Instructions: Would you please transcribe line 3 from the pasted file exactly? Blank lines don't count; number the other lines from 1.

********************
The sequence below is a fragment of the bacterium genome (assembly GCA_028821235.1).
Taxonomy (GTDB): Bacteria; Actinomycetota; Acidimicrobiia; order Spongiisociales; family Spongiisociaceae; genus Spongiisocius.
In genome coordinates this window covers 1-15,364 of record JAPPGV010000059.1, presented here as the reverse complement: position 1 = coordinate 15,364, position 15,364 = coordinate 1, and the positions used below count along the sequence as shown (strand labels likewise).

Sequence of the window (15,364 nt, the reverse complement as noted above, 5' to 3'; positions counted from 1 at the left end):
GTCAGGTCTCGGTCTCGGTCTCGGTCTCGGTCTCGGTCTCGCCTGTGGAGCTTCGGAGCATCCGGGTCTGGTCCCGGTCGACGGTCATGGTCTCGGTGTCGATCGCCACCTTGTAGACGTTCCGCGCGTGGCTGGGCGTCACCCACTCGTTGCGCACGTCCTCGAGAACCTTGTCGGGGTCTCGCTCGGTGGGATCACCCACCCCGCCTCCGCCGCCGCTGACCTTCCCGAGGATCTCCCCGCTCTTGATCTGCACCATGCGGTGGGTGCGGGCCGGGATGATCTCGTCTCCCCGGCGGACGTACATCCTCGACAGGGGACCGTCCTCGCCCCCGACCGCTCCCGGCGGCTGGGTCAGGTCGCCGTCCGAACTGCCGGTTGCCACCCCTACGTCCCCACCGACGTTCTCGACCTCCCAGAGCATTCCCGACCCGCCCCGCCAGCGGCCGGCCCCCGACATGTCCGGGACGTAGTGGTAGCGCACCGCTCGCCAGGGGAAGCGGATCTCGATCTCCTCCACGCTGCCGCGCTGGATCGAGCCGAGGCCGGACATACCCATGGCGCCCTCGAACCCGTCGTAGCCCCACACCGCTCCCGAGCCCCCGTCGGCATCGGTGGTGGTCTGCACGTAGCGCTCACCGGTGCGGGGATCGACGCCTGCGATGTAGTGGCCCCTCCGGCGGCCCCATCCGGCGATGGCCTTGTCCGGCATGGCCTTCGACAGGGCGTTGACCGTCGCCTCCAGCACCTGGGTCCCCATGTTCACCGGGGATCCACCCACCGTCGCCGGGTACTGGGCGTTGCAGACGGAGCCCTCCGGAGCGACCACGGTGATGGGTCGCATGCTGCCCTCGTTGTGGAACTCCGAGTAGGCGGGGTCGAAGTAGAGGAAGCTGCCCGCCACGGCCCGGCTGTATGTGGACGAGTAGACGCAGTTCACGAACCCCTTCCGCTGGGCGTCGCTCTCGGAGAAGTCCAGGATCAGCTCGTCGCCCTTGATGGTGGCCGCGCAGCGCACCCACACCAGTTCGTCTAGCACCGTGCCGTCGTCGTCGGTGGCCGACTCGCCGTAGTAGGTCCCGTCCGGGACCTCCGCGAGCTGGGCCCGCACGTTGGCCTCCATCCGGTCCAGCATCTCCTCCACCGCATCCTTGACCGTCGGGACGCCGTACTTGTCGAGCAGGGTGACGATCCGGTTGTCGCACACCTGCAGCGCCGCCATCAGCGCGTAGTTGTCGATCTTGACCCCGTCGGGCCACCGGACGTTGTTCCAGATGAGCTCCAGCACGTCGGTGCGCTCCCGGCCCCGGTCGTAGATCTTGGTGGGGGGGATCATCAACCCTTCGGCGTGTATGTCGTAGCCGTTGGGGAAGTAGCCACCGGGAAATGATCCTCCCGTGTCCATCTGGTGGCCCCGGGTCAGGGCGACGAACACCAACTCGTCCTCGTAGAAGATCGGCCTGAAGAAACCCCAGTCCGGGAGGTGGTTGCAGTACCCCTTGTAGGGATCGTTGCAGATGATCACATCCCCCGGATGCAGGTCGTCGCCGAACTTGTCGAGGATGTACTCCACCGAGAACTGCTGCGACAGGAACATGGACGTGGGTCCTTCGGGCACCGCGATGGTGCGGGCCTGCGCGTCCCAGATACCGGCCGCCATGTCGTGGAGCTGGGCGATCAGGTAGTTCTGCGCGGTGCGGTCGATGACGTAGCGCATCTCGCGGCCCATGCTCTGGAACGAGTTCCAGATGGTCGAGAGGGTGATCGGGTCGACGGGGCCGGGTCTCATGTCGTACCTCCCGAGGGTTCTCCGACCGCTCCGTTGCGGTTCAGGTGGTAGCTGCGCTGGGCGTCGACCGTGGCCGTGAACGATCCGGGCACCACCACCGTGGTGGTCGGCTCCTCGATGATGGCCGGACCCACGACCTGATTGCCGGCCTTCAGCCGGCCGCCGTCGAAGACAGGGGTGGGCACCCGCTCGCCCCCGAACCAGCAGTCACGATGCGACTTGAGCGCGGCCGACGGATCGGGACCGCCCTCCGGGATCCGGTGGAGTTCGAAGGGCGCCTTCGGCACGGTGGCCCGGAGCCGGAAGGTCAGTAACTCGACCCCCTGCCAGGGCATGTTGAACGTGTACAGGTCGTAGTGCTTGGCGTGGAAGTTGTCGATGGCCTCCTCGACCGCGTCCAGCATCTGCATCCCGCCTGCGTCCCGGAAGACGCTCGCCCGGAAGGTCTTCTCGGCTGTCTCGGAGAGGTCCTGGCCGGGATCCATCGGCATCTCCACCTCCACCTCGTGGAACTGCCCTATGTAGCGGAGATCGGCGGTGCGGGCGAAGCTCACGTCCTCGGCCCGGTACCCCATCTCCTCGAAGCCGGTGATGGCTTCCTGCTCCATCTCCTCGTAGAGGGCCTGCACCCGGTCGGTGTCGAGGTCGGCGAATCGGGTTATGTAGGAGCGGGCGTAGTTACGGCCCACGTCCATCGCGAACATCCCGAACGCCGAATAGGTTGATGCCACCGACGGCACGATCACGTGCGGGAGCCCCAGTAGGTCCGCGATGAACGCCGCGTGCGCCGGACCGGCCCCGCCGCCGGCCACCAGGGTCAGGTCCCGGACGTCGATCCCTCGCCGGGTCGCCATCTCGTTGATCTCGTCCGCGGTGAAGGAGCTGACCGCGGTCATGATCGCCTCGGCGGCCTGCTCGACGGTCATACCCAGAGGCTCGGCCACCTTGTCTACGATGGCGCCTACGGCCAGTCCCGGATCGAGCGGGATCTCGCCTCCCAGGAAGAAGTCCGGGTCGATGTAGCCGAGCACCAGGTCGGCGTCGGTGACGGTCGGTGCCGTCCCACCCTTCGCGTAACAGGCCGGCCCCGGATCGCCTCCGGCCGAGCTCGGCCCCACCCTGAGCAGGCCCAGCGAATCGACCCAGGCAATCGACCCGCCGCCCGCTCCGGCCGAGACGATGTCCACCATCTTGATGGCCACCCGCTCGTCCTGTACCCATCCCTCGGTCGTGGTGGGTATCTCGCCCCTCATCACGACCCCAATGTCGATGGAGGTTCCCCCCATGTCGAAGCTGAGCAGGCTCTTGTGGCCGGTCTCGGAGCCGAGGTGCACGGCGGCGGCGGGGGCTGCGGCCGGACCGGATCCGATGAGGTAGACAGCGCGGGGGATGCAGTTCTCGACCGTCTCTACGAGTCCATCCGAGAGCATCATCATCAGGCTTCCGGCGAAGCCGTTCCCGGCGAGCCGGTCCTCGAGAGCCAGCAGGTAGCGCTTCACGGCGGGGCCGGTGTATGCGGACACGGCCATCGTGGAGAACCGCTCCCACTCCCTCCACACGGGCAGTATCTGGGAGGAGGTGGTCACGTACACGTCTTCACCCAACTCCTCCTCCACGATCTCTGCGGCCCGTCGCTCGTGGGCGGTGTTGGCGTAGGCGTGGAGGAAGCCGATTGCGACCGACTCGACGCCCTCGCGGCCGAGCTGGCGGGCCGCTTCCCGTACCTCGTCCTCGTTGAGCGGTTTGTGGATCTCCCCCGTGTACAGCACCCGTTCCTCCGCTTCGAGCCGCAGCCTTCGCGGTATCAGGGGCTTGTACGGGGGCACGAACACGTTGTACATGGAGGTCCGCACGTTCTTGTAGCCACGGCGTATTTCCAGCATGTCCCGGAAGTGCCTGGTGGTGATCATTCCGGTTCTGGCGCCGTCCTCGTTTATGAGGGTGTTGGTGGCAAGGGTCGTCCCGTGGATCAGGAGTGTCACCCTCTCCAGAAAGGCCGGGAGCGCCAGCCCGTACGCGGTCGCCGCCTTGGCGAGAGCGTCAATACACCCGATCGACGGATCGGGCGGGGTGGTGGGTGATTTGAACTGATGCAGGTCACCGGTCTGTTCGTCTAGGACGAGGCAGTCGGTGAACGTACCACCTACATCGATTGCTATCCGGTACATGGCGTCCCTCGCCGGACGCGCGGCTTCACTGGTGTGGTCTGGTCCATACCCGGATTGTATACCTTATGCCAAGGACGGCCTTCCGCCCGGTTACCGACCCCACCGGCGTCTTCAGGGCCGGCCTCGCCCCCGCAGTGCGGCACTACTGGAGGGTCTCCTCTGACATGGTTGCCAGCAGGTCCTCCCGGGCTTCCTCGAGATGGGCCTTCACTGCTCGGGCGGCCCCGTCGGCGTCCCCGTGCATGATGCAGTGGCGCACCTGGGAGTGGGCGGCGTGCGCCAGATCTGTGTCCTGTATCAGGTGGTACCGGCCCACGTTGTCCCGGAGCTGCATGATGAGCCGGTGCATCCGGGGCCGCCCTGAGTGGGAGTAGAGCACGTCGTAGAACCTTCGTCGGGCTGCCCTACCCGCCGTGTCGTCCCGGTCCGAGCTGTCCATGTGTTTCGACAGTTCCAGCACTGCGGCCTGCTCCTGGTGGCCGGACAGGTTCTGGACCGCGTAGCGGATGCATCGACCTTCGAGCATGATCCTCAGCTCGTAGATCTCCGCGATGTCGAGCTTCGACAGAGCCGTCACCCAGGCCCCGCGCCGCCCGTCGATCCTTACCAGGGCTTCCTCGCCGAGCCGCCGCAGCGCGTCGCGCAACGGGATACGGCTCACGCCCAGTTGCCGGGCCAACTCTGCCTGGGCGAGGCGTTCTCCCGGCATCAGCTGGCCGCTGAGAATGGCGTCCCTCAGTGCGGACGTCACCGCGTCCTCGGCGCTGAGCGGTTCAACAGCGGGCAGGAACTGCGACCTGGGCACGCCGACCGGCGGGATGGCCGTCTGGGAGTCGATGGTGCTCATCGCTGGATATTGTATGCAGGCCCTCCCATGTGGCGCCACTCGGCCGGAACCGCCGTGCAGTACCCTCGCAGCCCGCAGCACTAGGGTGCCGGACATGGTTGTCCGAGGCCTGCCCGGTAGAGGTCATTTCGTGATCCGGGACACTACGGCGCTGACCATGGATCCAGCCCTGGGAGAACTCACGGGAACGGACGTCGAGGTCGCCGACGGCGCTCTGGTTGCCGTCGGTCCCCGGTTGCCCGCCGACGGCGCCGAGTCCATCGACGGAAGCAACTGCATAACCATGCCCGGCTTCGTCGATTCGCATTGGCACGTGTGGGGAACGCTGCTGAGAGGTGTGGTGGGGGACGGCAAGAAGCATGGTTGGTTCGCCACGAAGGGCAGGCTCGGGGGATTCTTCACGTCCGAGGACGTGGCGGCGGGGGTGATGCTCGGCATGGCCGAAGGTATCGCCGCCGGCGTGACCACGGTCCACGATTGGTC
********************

In genome coordinates this window covers 1-15,364 of record JAPPGV010000059.1, presented here as the reverse complement: position 1 = coordinate 15,364, position 15,364 = coordinate 1, and the positions used below count along the sequence as shown (strand labels likewise).